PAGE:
There are many benefits to titling property in a joint revocable living trust (RLT). There also are many benefits to holding property as tenancy by the entirety (TBE). However, with respect to the benefit of protecting the property from the interests of creditors, these two forms of title can be very different. When property held as TBE is placed in a joint RLT, the differences between the two forms of title can affect the benefits derived for married couples. This article explains the differences in creditor protections for property held in a joint RLT and as TBE. If you are married and hold property as TBE, you should consult with an experienced attorney before undertaking any estate planning of your property.
If you are married and own property, you probably have considered how to protect your property from the interest of creditors. These can include:
- Judgment or lien holders to which you are liable through litigation
- An ex-spouse from whom you are divorced
- Interest holders in bankruptcy proceedings
Creditors with an interest in your property may be your individual creditors, creditors of your spouse or joint creditors of both you and your spouse.
Creditor protections are generally determined by state law. Thus, whether your property is protected from the interests of creditors may vary from state to state. Your estate planning attorney can explain the creditor protection laws that are applicable in your state. Generally, however, certain types of property are normally protected from the interests of creditors. These may include:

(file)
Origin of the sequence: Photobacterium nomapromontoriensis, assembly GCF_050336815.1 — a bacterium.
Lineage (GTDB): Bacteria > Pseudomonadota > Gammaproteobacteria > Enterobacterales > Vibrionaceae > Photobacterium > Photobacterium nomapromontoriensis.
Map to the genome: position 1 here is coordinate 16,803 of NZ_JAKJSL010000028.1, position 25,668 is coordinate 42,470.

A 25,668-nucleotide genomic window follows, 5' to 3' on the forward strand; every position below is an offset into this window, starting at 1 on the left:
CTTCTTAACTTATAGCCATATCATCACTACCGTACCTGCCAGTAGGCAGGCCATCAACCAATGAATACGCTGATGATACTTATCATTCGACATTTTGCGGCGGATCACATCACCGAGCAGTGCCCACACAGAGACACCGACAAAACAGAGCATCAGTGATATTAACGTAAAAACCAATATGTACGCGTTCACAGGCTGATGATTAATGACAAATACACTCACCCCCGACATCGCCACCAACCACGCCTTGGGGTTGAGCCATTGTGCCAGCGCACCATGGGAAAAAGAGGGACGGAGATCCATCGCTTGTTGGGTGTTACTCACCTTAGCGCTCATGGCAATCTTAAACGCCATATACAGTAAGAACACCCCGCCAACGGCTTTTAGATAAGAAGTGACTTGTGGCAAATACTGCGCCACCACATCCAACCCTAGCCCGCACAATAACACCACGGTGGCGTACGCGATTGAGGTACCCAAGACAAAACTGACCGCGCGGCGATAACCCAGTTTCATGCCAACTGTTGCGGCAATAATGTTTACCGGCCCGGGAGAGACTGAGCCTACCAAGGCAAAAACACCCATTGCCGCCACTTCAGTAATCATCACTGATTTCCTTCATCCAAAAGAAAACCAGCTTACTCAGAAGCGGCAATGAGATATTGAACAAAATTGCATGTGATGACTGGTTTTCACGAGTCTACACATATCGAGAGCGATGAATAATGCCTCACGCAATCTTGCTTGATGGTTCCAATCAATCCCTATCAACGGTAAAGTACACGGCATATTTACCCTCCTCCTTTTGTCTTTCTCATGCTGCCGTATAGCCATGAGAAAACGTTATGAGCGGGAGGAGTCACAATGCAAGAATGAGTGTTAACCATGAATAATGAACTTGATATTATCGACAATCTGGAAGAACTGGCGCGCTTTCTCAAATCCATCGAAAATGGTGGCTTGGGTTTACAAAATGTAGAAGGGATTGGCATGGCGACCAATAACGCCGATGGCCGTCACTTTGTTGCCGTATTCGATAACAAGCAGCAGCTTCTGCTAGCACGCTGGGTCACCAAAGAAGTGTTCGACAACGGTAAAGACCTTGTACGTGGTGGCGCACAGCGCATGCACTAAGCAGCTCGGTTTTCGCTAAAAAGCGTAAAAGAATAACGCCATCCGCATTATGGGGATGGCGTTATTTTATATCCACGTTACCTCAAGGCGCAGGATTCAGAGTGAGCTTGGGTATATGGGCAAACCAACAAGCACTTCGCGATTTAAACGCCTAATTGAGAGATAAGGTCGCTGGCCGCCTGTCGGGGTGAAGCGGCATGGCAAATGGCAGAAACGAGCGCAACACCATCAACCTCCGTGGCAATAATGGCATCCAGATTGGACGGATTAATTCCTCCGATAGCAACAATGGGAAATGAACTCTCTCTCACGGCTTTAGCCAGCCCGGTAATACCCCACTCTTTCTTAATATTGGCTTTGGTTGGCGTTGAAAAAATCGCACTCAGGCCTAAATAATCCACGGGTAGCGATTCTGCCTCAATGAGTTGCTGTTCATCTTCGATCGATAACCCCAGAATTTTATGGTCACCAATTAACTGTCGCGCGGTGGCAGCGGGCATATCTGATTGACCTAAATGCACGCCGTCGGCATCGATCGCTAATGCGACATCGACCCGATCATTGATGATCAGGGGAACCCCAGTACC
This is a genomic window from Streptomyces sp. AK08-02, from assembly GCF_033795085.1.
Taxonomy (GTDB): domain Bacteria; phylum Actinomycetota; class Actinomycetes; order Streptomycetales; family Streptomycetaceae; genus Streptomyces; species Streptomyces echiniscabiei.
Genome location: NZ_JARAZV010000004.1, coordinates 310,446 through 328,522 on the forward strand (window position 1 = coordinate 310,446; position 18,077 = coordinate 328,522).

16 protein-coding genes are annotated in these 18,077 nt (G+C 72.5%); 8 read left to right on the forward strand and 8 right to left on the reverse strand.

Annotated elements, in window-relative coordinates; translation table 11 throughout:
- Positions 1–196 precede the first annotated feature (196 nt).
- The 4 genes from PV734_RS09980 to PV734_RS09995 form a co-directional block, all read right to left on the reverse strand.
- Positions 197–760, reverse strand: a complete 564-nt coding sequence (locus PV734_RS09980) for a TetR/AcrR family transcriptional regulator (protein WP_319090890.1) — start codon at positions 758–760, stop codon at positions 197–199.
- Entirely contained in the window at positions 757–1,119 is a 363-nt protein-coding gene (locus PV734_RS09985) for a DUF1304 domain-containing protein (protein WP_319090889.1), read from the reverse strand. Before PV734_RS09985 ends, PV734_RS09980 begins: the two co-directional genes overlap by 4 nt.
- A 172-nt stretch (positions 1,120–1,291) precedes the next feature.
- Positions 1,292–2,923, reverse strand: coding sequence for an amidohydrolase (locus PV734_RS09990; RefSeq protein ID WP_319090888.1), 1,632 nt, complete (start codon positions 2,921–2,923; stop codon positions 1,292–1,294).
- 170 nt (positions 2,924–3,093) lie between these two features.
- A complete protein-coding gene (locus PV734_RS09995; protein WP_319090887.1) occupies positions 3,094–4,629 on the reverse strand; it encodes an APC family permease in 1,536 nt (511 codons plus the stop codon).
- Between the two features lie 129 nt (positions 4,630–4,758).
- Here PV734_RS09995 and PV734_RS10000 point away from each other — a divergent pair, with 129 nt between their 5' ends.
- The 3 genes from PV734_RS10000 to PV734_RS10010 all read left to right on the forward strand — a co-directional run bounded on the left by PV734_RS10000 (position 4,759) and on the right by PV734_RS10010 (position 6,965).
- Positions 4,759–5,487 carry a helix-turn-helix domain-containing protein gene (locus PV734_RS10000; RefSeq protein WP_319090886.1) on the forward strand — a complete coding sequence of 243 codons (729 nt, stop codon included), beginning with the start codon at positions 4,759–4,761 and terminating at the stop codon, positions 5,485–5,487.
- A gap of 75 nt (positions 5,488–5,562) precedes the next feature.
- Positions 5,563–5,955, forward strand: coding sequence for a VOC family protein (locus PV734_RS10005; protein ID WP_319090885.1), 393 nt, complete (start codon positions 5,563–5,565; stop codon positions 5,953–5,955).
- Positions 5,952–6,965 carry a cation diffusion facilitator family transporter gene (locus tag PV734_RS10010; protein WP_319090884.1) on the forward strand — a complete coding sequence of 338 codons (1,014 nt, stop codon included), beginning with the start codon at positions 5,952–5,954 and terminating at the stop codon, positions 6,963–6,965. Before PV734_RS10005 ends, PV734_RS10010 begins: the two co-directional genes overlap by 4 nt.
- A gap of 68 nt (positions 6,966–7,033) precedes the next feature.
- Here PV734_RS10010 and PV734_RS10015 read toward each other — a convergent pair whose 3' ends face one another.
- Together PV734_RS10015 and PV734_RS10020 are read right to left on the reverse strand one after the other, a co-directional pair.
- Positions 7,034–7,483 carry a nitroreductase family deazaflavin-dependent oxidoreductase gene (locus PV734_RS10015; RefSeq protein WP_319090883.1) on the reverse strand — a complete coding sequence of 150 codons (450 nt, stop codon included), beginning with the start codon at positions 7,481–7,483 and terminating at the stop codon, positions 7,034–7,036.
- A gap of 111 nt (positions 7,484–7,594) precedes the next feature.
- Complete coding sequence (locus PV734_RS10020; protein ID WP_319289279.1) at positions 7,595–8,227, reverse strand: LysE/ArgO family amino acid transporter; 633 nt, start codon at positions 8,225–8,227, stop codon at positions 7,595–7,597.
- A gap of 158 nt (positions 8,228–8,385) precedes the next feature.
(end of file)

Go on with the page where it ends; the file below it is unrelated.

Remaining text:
- Qualified interests in IRAs (inherited IRAs are not protected from bankruptcy)
- Qualified retirement plans
- Qualified profit-sharing plans
- Qualified homestead property
- Qualified life insurance policies
Other types of property generally are not protected from the interests of creditors. These may include:
- Property subject to the creditors of both spouses
- Property retained by a surviving spouse
- Non-qualified insurance proceeds, investment accounts and personal property
- Inherited IRAs
- Joint or individual bank accounts
- Individually owned real property in excess of an applicable homestead exemption
- Property held in certain non-qualified trusts (i.e., self-settled spendthrift trusts, domestic asset protection trusts not excepted under state law)
- Property fraudulently transferred to avoid creditor liability
Whether your property may be protected from the interest of creditors also may depend on how you hold title to your property. Two common ways by which married persons hold property that can affect whether property is protected from creditors are by holding property in a revocable living trust (RLT) or by holding property as tenancy by the entirety (TBE).
When developing an estate plan, it is not uncommon to consider transferring property to an RLT. Some of the benefits of holding property in a joint RLT include:
- Avoiding the expense and possible delay of probate
- Avoiding ancillary probate of real property located in other jurisdictions
- Ease of management and subsequent administration
- Managing property if the grantor becomes disabled or incapacitated